Today we’re kicking off Season 17 of the Honestly Adoption Podcast and we couldn’t be more excited. We have so many amazing, talented, and wise guests lined up. You’re going to be challenged and inspired!
Recently, Mike and Kristin sat down with Keia Jones-Baldwin from Raising Cultures to talk about raising a multiracial family, the ups and downs of parenting, her brand new podcast, and the ever so fun experience of dealing with internet trolls, and how to hit personal attacks online head on. You’re going to love this interview. Keia is a rockstar and has a brilliant perspective. Listen to the interview now…
Our society prides itself on titles, positions, rankings, and statistics. It’s how we identify pro-atheletes, leaders of major corporations, and our favorite sports teams. Often, it’s how we identify ourselves. But we have learned that, in our family, we are much more than a title.
Ok, Ok I understand our blog is called Confessions of an Adoptive Parent. It’s easy to think that we eat sleep and breathe adoption. Our title is a brand but it isn’t all that we are. Adoption, to us, is more like a surname. A last name is an identifier but it isn’t a person’s sole identity.
The adoption journey is filled with joy, excitement, and it’s fair-share of trials. How do you navigate the obstacles, and even the myths, that are guaranteed to arise?
In today’s episode, we’re sharing the audio recording from a recent interview that Mike did on The Prepped and Polished Podcast with Alexis Avila. Alexis is an accomplished educator, and leading voice in equipping students to succeed in standardized testing. Alexis interviewed Mike and how this blog came to be, and how to navigate the obstacles and big myths surrounding the adoption journey.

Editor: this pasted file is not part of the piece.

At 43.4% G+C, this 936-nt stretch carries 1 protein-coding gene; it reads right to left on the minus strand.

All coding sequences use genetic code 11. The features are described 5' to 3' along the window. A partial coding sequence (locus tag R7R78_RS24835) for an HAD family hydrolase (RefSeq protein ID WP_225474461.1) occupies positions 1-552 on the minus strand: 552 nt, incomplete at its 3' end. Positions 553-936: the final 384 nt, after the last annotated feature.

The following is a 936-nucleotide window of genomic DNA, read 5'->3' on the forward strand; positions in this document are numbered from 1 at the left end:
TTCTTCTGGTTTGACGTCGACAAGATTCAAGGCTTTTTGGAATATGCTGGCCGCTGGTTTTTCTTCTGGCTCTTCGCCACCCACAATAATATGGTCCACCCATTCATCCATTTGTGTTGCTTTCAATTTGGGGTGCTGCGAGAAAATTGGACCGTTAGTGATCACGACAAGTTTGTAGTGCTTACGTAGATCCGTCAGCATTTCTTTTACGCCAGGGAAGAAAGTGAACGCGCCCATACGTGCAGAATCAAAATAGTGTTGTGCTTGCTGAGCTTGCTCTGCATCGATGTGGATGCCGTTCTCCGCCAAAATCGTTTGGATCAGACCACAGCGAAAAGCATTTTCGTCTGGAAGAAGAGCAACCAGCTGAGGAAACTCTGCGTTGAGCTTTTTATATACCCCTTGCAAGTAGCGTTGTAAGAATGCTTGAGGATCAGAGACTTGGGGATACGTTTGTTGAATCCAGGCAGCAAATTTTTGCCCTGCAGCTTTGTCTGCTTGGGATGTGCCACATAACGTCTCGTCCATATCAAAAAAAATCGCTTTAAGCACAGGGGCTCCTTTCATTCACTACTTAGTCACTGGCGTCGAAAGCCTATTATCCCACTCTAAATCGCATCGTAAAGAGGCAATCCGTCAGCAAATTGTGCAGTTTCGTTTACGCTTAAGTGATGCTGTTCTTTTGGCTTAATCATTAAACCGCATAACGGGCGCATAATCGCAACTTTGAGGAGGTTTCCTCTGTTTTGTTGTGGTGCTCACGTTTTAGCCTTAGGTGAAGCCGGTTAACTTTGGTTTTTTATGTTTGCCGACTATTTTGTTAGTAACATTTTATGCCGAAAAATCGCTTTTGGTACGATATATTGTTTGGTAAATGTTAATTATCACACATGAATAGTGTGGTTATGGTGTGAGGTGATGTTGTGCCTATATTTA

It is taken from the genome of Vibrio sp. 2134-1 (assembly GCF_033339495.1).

One year ago today, I was suddenly fired from my job at a church. The experience was devastating and embarrassing. But one year later, I’m living a bigger purpose than I could have imagined.
Numb. That’s the word I would use to describe the feeling I felt when my supervisor looked at me and said, “We’re releasing you from student ministry.”
Actually, numb communicates a feeling. I had none. No expression on my face either. After the HR Director finished his spiel about what I had to sign, what I had to agree to, and what I had to leave behind, I shook their hands, and quietly walked out of the office we were meeting in. In my right hand were severance papers. Never in a million years would I have dreamed I would carry severance papers!